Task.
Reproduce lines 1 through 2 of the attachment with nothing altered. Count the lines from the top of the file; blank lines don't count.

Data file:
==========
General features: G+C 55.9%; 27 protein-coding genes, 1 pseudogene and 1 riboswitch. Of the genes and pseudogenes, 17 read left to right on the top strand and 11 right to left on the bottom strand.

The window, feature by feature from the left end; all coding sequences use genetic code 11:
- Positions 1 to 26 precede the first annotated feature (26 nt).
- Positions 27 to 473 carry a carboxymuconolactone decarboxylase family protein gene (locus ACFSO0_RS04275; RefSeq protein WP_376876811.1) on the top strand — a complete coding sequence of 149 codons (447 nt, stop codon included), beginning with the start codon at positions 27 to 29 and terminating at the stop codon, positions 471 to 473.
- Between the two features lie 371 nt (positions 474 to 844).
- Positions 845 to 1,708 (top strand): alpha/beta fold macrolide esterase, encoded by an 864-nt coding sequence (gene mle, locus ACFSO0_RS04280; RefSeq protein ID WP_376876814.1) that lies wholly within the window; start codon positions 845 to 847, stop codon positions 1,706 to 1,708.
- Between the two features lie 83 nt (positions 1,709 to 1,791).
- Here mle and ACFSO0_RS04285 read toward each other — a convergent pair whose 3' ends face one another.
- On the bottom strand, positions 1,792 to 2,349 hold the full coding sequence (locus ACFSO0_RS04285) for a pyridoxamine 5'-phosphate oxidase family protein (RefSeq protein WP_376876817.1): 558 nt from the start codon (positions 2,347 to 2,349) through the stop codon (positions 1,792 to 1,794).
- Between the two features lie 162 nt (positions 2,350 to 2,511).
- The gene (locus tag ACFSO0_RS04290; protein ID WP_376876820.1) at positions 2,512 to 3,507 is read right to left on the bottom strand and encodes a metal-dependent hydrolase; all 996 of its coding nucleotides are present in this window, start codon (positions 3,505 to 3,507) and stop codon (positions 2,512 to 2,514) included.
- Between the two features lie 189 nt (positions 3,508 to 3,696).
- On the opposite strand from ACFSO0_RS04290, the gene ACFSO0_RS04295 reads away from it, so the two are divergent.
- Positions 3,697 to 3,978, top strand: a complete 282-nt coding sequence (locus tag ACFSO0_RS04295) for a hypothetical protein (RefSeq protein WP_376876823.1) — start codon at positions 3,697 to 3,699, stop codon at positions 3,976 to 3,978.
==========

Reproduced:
General features: G+C 55.9%; 27 protein-coding genes, 1 pseudogene and 1 riboswitch. Of the genes and pseudogenes, 17 read left to right on the top strand and 11 right to left on the bottom strand.

The window, feature by feature from the left end; all coding sequences use genetic code 11: